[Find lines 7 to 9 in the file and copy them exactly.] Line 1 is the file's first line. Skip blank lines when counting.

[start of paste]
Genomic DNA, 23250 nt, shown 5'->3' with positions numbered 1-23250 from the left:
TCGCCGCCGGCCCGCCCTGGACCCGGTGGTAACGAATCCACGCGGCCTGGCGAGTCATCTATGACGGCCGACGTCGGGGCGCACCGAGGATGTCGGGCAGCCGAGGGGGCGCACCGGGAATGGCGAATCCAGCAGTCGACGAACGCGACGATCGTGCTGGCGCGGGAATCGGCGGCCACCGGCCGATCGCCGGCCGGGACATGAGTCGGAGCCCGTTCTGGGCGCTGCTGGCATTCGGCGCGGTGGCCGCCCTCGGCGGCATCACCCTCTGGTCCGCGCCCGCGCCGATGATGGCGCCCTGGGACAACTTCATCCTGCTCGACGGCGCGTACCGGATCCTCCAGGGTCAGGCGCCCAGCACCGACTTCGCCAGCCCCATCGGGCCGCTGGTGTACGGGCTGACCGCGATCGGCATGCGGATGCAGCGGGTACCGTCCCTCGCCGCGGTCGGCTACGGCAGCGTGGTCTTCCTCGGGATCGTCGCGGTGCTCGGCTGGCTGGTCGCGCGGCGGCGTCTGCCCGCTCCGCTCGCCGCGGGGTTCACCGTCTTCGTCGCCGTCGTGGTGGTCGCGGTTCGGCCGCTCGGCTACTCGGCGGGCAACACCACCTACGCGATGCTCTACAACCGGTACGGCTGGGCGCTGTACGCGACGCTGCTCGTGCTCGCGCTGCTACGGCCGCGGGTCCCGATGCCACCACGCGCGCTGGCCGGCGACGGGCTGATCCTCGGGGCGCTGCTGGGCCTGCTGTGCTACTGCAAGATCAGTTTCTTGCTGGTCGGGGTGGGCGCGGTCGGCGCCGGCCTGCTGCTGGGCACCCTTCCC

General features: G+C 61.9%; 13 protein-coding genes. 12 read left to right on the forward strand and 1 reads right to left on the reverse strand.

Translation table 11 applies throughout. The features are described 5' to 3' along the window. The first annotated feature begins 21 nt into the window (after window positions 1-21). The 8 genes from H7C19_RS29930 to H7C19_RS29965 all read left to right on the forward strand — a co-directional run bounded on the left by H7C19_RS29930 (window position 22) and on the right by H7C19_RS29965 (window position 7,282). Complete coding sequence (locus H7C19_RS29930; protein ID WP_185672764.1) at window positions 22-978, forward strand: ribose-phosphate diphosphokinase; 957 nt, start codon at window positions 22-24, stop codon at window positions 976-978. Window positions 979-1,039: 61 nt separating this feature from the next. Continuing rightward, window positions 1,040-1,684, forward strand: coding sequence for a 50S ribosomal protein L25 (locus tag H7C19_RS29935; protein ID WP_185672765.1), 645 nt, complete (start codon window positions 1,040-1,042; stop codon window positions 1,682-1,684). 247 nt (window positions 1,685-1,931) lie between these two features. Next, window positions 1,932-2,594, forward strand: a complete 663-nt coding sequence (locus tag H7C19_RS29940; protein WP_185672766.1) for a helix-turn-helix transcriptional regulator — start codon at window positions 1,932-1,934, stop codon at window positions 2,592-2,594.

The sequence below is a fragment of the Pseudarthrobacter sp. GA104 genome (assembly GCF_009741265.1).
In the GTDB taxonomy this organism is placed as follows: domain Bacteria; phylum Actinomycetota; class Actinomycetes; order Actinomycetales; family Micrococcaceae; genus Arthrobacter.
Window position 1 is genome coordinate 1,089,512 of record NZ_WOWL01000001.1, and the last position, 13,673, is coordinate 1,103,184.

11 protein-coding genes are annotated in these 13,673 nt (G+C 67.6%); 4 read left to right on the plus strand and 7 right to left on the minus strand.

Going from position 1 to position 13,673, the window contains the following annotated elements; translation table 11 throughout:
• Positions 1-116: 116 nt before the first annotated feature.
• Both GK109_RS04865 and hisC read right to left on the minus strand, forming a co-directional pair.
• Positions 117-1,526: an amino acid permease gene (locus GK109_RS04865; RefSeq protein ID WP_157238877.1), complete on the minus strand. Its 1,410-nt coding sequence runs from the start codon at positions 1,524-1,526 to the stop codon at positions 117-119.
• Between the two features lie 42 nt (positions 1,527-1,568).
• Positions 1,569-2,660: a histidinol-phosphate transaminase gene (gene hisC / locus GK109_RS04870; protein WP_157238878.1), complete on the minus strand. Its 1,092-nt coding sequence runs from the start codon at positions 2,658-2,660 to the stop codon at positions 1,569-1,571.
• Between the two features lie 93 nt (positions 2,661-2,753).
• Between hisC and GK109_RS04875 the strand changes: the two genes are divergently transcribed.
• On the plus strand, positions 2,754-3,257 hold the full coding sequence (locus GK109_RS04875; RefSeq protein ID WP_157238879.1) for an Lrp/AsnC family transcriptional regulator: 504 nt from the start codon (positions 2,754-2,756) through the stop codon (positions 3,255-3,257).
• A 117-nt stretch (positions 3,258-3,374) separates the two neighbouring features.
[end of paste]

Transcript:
Window position 1 is genome coordinate 1,089,512 of record NZ_WOWL01000001.1, and the last position, 13,673, is coordinate 1,103,184.

11 protein-coding genes are annotated in these 13,673 nt (G+C 67.6%); 4 read left to right on the plus strand and 7 right to left on the minus strand.

Going from position 1 to position 13,673, the window contains the following annotated elements; translation table 11 throughout: